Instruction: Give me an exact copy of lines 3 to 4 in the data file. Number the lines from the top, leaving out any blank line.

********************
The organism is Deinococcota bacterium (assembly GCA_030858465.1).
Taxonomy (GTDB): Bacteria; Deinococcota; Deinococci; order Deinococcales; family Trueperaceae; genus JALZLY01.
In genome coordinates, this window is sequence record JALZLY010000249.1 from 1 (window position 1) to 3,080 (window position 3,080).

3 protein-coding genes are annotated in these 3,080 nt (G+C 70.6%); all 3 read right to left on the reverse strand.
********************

In genome coordinates, this window is sequence record JALZLY010000249.1 from 1 (window position 1) to 3,080 (window position 3,080).

3 protein-coding genes are annotated in these 3,080 nt (G+C 70.6%); all 3 read right to left on the reverse strand.